Failure to comply with the securities laws can result in civil and criminal action. In addition, investors who can claim a failure to comply with the laws outlined above are able to rescind their investment and can subject the company’s founders and the person soliciting the investment with personal liability for any losses.
When it comes to transferring property, such as rental properties into LLCs or your personal residence into a Trust, it can be confusing understanding whether you should use a quitclaim deed or a warranty deed. Here is a brief description of each type of deed and when they should be used.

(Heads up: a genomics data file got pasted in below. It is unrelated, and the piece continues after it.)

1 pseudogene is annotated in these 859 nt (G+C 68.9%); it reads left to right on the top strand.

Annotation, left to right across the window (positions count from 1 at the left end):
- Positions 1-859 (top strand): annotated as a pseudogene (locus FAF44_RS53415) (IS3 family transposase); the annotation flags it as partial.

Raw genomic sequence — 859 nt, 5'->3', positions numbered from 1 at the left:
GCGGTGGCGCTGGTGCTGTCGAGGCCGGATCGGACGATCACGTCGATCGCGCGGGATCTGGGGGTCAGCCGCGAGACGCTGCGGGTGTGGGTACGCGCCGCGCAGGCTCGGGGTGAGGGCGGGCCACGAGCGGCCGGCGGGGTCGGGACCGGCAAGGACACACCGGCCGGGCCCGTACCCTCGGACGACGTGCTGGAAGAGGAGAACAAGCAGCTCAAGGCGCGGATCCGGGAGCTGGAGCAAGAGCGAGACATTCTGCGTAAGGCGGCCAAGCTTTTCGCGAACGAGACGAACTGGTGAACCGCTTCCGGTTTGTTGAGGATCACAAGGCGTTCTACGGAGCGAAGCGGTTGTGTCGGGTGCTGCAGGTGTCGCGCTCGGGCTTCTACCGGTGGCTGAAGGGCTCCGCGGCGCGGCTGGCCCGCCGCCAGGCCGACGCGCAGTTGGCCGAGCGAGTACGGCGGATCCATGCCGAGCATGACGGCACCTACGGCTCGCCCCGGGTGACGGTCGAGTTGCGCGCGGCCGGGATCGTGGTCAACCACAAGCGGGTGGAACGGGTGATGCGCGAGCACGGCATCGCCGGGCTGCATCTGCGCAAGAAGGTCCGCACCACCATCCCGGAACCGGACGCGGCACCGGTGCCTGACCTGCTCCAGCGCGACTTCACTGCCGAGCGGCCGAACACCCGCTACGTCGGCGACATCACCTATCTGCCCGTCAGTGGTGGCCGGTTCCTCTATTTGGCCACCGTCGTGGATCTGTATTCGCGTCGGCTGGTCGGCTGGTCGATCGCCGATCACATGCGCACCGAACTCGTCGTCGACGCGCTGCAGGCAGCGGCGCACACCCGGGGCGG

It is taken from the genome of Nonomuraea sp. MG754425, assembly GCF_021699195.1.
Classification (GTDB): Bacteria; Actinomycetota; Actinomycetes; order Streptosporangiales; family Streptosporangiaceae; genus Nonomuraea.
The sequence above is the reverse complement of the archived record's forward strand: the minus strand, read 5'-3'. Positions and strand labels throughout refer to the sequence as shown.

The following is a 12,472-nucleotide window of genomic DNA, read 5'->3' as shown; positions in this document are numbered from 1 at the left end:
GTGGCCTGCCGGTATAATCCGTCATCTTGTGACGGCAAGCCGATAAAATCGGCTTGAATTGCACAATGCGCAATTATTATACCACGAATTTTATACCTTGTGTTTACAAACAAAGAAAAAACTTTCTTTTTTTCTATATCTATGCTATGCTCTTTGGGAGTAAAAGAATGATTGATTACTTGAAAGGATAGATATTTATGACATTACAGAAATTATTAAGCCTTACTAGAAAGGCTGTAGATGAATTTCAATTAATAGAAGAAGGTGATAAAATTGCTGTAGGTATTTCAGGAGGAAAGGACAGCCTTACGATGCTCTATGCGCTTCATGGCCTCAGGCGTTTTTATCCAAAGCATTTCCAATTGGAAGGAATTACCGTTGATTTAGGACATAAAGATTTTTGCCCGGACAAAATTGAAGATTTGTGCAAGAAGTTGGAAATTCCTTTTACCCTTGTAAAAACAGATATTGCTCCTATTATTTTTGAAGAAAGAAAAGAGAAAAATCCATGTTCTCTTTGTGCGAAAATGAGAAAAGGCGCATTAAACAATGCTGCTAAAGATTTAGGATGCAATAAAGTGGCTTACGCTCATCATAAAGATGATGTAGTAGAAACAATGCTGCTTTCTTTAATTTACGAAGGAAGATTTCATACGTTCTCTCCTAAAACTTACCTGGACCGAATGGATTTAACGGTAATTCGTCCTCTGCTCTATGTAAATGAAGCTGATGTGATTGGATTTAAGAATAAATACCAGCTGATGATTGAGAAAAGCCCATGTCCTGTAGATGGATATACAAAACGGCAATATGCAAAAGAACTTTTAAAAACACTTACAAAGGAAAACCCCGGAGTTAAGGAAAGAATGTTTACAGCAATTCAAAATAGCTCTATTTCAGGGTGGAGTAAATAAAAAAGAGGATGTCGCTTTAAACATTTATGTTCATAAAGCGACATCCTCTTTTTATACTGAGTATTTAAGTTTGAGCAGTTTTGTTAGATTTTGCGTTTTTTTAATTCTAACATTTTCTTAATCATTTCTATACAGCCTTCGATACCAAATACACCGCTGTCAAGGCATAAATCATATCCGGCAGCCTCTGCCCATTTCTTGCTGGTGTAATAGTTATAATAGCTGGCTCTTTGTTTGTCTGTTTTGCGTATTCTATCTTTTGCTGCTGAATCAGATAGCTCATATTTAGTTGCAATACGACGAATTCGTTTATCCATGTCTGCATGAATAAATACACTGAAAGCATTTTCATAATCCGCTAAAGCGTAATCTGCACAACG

Warranty Deed – A warranty deed transfers ownership and explicitly promises the buyer that the transferor has clear title to the property, meaning it is free of liens or claims of ownership. The terms of a warranty deed should state that the transferor “warrants” and conveys the property. The warranty deed may make other promises as well, to address particular problems with the transaction. But generally, the use of the word “warrant” means that seller/transferor guarantees the new owner as to clear title. Because the seller “warrants” clear title under a warranty deed, it is a preferred method of title transfer and should be used by real estate investors and property owners as the default method of transferring title. When transferring title from your own name to your LLC or Trust, the use of a warranty deed typically allows the title insurance you bought when you acquired the property to remain in effect.